OMG! Ive never heard such BullS#** from an industry as some of the responses on here. I know your whole livelyhood is at stake so i can understand your complete denial of what really goe on but ANYONE who thinks Financial planners are not salespeople flogging their own self interest are delusional. Seriously, you wouldnt trust 90% of FP's to service your own family would you!

  • Ben CFP on 9/05/2014 10:43:15 AM

    So "Only the FP Industry" what do you do? Not much by the sounds of it! Your comments are nothing but a joke, as are you! Go troll somewhere else.

  • Mark on 9/05/2014 12:52:41 PM

    Its all healthy discussion demonstrating genuine passion for our industry & what we all individually do, but I've pretty well made my point. Would like to make some responses - Firstly "Steve" & "Only the FP Industry", go away, trollers aren't welcomed here. Do something useful with your time. Secondly "Ben CFP" please read my posts carefully i said "am shocked if Ben isn't a Certified Financial Planner", kindly note the word "IF" before posting a rant against constructive comment. Thirdly I obtained my CFP from through grandfathering provisions & my initial studies were through Deakin, as did many of my long serving FP mates. Let me tell you those mates (about 5 I'm thinking of) all made or are still very good Fin Planners. They have been asked to play a mentor role to those newer advisers educated with degrees but whom clearly aren't at their standard. many things make a good FP, Experience, education, people skills, sound personal values etc...Experience deserves to be at the top of that list (like many professions/trades). I did decide to further my studies (UWS - Masters FP), but am quick to point out that its my experience that contributes the most when it comes to my work life. Fourthly, addressed to "Probably" mate we need to fix the structural integrity of our industry before focusing on other important issues such as ensuring advisers aren't idiots. Obviously we cant have idiot advisers running around as IFA's, but my points are about industry structure, its a macro issue called CONFLICT. James thanks for listening, there is hope...

  • Emanuela Turco on 11/05/2014 9:14:34 AM

    My comment is simple, when the bank has introduced a financial planner to convince me the money does not make much profit on deposits, so I should invest the money with different scheme I never ask them for any advice, my instinct always told me better less but save, in rolling over deposits at least the capital will be secure, I never except anything that sounds too good to be true. The victims I saw on four corners all look and sound very intelligent people, if I understand this things without even high school why not them?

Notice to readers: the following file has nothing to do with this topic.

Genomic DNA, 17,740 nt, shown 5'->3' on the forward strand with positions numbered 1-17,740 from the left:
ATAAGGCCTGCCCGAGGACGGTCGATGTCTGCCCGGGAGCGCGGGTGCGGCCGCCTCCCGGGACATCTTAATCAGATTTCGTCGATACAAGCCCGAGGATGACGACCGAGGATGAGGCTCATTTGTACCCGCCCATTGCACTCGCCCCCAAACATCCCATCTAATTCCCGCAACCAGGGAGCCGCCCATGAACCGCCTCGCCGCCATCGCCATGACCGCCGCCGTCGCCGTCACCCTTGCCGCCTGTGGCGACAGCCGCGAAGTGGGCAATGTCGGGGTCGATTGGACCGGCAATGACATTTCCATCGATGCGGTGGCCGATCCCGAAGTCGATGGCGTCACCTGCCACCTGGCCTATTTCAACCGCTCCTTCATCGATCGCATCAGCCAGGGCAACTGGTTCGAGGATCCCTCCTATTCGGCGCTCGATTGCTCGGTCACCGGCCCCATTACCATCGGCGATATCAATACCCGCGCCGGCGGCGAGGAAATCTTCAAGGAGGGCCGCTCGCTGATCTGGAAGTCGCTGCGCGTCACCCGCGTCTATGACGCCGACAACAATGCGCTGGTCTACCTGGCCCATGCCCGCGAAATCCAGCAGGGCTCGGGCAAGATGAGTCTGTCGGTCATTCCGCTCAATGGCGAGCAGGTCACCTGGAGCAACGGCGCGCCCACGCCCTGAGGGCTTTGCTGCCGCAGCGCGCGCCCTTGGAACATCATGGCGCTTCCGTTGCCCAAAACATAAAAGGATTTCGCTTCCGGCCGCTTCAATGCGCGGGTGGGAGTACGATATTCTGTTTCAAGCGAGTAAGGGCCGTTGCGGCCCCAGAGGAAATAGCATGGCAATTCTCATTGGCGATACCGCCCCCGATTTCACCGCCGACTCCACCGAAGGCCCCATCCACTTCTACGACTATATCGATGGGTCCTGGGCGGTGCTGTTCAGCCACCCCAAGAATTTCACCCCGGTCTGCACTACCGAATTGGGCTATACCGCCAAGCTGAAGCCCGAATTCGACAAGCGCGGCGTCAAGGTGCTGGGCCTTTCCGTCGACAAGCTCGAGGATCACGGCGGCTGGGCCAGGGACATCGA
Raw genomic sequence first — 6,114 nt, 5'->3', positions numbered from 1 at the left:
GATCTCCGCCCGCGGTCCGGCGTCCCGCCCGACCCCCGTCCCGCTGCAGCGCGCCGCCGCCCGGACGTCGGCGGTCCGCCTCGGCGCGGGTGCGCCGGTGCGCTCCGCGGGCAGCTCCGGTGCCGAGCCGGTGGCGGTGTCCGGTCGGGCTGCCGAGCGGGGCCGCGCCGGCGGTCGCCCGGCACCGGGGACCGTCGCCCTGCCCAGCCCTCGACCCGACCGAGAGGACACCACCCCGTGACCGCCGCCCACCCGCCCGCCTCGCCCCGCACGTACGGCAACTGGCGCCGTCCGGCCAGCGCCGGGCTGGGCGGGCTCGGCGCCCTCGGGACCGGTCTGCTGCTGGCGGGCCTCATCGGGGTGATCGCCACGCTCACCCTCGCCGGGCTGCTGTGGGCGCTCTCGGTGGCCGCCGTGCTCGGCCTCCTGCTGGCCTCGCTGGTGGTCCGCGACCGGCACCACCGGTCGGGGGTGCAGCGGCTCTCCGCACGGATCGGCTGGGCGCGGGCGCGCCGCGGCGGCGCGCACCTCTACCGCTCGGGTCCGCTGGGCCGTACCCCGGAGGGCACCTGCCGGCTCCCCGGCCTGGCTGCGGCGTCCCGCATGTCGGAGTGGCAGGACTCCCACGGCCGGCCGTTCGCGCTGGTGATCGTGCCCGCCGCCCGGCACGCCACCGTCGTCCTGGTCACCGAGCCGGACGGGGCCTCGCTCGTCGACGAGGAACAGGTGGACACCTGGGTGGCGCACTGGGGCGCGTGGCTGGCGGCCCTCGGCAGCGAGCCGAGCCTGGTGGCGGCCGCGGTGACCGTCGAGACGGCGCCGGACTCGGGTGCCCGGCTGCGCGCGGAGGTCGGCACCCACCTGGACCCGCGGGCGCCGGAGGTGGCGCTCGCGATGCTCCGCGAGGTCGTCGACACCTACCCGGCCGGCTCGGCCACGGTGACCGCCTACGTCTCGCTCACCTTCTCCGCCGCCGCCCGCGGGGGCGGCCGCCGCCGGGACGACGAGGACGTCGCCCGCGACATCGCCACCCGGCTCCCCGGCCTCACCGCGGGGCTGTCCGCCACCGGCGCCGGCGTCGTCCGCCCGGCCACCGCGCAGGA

• Matthew Ross on 11/05/2014 12:13:43 PM

    @Probably, I don't disagree with you that being independent is nothing if you're garbage at your job.

    My view is this. @BenCFP's advice and service is of more value, will give his clients greater confidence, clarity and peace of mind if he's in an independent environment as opposed to aligned/employed by the bank.

    I never want to be seen to be saying independent financial advisers are better than bank advisers, because it can never be true.

    However I strongly believe that every financial adviser will perform better in an independent environment as opposed to a bank environment - except for those that push product; they will thrive because the system rewards those that do what the bank's want them too. That is why the system is flawed. Those that are rewarded most are those that are pushing the most bank product.

    BenCFP, I'm sure you're a great adviser; my belief is you'll be super great in a different environment. You'll be rewarded more. You'll enjoy it more. Your clients will value you more. They will refer more. You will get greater recognition and respect from peers, family, clients, colleagues, mentors and the community.

WP forum is the place for positive industry interaction and welcomes your professional and informed opinion.